The Old Testament Lesson for this Sunday is from the book of the prophet Isaiah. The text is Isaiah 9:1-4 which provides an important link in a chain of texts concerning the “child.” Beginning in Isaiah 7:14 we hear of a promised child, born of a virgin—Immanuel—God with us! Chapter 8 invokes this and reminds us by using “Immanuel” twice more (vs. 8, 10). Now chapter 9 prophecies what the birth of this child will mean. Our pericope precedes those famous words of 9:6-7: “for unto us a child is born, unto us a son is given…” What all of this tells us is the “CHILD” is the sign given to Isaiah. We preach, teach and confess the virgin birth, and rightly so, but the actual sign is not the Virgin giving birth, it is the Child who is born.

The motif of Light and Darkness in these verses provide great opportunity for preaching. It certainly brings to mind the language of John 1:1-13 as Jesus is identified as the Light which pierces the darkness, and points to the darkness seeking to destroy the Light. Yet, even though the darkness seeks to destroy the Light, the text tells us this Light is for those who are in the darkness. In fact, the Light has come for all people, Jew and Gentile alike.

As one reads the text, we need to pay attention to the One who is doing the action. It is all done by and comes from the LORD God. But who deserves the action? No one! Yet, God is doing this thing anyway. Unfaithfulness, judgement, enemies destroying… on and on we hear this terrible scenario. Yet, God remains faithful to the Covenant even when man is unfaithful.

A final note should be made concerning the “Day of Midian” in verse 4. This is most likely a reference to Gideon in Judges 6-8, and is used as a comparison to what was going on at this point in Israel’s history. It is 733 BC and the far reaches of the Northern Kingdom (Zebulun and Naphtali) are being conquered and destroyed by the Assyrians, the first area to be under attack. So, the people of those regions are looking to the prophets for a word, a word of hope! The people in the greatest darkness, upon them Light will shine. Thus, we are taken back to verse 1 of this chapter and the term, “Galilee of the nations/Galilee of the Gentiles.” The term is used this way in the Old Testament and is a reference to the Christ who would carry out a great deal of His ministry around the Sea of Galilee. Isaiah, by using the darkness of the Assyrian assault as an example, provides a beautiful message of the Light of Christ coming into this darkness. Christ and the Gospel are for all people.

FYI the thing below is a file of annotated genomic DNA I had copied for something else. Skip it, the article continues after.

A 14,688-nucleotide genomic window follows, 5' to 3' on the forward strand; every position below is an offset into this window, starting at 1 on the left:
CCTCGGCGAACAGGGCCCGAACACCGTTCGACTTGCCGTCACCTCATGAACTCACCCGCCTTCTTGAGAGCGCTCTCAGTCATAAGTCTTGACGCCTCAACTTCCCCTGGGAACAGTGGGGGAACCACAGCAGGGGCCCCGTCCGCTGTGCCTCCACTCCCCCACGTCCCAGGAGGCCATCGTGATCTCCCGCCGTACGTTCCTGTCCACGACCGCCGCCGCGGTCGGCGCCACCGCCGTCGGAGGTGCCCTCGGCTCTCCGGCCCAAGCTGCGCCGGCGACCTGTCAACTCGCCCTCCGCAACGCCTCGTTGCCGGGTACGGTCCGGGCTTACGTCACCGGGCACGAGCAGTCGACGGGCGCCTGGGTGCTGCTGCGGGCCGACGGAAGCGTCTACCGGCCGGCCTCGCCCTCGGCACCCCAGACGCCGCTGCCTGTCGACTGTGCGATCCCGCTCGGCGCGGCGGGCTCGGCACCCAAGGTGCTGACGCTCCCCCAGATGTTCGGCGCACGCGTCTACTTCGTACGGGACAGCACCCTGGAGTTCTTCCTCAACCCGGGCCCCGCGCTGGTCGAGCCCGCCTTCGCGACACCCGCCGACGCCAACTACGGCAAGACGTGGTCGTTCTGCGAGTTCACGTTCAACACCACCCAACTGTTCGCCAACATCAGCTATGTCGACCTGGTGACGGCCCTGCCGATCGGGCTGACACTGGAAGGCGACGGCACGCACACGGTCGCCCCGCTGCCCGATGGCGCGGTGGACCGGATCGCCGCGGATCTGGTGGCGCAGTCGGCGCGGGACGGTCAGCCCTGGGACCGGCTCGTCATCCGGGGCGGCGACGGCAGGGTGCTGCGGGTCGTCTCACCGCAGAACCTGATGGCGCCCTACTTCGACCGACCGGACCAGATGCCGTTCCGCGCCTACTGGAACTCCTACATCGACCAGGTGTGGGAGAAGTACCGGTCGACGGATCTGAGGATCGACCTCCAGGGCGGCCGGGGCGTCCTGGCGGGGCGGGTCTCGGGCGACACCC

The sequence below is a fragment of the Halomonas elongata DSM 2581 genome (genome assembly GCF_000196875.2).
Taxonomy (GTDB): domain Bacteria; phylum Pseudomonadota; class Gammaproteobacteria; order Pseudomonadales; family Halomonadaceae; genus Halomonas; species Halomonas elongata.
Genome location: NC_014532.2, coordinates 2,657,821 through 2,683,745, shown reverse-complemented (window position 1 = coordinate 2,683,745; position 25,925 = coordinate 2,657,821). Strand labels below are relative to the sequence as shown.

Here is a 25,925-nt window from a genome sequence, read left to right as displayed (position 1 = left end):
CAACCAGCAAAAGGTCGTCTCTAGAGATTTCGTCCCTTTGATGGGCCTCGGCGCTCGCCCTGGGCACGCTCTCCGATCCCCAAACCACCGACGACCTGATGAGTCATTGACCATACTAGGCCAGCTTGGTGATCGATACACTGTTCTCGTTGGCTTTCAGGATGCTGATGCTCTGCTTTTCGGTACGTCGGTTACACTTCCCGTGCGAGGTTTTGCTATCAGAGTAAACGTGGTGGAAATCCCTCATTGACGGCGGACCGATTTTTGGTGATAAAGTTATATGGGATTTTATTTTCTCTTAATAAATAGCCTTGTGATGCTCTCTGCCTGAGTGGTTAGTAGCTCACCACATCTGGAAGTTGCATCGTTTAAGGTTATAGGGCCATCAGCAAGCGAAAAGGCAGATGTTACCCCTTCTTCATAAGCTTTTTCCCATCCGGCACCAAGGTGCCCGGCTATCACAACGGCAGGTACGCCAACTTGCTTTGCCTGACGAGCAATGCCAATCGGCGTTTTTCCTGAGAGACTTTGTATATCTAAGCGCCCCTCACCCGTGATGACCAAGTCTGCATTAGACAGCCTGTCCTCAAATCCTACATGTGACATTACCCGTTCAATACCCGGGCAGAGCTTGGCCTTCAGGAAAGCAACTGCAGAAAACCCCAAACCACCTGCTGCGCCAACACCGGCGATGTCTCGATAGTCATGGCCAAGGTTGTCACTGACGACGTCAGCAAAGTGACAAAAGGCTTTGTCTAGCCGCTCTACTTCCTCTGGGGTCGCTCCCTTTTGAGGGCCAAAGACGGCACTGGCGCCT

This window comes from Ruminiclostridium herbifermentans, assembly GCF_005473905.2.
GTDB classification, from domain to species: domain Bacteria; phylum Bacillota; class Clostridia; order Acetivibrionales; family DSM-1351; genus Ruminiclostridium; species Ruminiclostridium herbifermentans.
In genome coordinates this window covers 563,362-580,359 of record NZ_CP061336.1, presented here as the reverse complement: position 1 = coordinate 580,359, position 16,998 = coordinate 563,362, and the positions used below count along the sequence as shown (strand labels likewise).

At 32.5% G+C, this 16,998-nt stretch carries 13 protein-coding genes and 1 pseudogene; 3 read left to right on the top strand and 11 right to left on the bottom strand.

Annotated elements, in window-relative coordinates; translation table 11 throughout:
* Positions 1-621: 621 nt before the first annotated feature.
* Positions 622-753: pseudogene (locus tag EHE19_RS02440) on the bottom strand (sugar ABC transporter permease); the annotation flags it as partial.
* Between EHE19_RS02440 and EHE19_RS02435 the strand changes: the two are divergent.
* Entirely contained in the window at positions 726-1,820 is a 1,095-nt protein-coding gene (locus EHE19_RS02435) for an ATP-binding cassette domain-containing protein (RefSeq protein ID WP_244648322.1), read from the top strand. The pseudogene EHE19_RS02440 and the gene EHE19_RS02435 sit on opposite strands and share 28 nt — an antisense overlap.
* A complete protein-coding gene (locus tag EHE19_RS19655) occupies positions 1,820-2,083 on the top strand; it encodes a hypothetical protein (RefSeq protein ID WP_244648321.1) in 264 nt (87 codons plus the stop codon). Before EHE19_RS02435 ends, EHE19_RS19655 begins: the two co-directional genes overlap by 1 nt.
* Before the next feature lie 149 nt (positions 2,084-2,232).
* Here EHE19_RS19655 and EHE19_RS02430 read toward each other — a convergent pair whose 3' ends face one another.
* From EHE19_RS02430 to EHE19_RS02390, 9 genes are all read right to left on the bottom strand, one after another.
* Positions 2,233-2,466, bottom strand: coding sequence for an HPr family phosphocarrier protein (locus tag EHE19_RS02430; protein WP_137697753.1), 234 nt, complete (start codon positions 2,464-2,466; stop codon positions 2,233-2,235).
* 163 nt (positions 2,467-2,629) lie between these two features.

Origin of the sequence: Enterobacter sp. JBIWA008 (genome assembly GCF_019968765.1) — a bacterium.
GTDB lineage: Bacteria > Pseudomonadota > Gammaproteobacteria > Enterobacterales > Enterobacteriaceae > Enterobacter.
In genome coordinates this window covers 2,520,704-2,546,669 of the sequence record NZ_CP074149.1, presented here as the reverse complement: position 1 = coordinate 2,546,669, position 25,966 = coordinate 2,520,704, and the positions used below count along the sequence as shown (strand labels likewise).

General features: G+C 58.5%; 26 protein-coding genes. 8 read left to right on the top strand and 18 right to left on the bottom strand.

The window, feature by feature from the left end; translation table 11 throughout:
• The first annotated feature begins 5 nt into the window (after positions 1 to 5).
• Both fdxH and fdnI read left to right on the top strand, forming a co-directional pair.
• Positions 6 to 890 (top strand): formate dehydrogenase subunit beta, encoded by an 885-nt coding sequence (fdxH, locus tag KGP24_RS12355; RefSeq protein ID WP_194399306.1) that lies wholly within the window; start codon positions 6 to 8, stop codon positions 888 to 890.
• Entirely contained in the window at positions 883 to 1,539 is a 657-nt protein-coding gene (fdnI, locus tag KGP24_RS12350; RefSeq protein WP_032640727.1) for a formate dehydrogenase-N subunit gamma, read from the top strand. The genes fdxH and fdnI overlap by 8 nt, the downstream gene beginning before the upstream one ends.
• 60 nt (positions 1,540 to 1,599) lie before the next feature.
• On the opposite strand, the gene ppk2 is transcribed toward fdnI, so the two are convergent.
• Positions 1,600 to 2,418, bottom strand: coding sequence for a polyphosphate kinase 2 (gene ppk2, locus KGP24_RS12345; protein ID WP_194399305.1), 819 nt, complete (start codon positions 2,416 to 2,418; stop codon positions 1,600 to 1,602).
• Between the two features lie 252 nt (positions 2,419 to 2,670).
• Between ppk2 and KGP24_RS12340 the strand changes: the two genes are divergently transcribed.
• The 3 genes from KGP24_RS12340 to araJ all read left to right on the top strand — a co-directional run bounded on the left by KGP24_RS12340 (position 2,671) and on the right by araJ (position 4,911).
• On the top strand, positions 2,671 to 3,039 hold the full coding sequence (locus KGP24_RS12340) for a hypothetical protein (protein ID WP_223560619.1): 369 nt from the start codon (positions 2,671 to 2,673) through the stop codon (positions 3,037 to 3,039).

9:1 (Hebrew 8:23)

מוּעָף (mu-Af) “gloom”

מוּצָק (mu-Tzak) “distress; anguish”

הֵקַל (he-Kal) root: קלל (kaw-lal) Hiphil: “to treat with contempt; to belittle; to dishonor”

עֵבֶרe (E-ver) “bank; edge; other side; area beyond”

9:2 (Hebrew: 9:1)

הַהֹלְכִים (ha-ho-le-Chim) root: הלך (haw-lak) Qal, participle: “the one’s walking”

בַּחֹשֶׁךְ (ba-Cho-shech) “darkness”

רָאוּ (ra-U) root: ראה (raw-aw) Qal: “to see” “they have seen”

יֹשְׁבֵי (yo-she-Vei) root: ישׁב (yaw-shab) Qal, participle: “the one’s dwelling”

צַלְמָוֶת (tzal-Ma-vet) “deep darkness; deep shadow; gloom”

נָגַהּ (na-Gah) Qal: “to shine; to gleam”

9:3 (Hebrew 9:2)

הִרְבִּיתָ (hir-Bi-ta) root: רבה (raw-baw) Hiphil: “to increase; to cause to increase, to cause to multiply”

הִגְדַּלְתָּ (hig-Dal-ta) root: גדל (gaw-dal) Hiphil: “to enlarge; to increase”

הַשִּׂמְחָה; (has-sim-Chah) “gladness; jubilation; joy”

בַּקָּצִיר (bak-ka-Tzir) “harvest; harvest time”

יָגִילוּ (ya-Gi-lu) root: גיל (gheel) Qal: “to rejoice; to shout in exultation”

בְּחַלְּקָם (be-chal-le-Kam) root: חלק (khaw-lak) Piel, infinitive construct: “to divide; to

apportion”

שָׁלָל (sha-Lal) “spoil”

9:4 (Hebrew 9:3)

עֹלo (ol) “yoke”

סֻבֳּלוֹ (sub-bo-Lo) “burden”

שִׁכְמוֹ (which-Mo) “shoulder”

הַנֹּגֵשׂ (han-no-Ges) root: נגשׂ (naw-gas) Qal, participle (used as a noun with a definite article) “to oppress (oppressor); to force to work (tyrant)”

הַחִתֹּתָ (ha-chit-To-ta) root: חתת (khaw-thath) Hiphil: “to shatter; to break”

----------------------------------------------------------------

Additional Resources:

Concorida Theology-Various helps from Concordia Seminary in St. Louis, MO to assist you in preaching Isaiah 9:1-4.

Text Week-A treasury of resources from various traditions to help you preach Isaiah 9:1-4.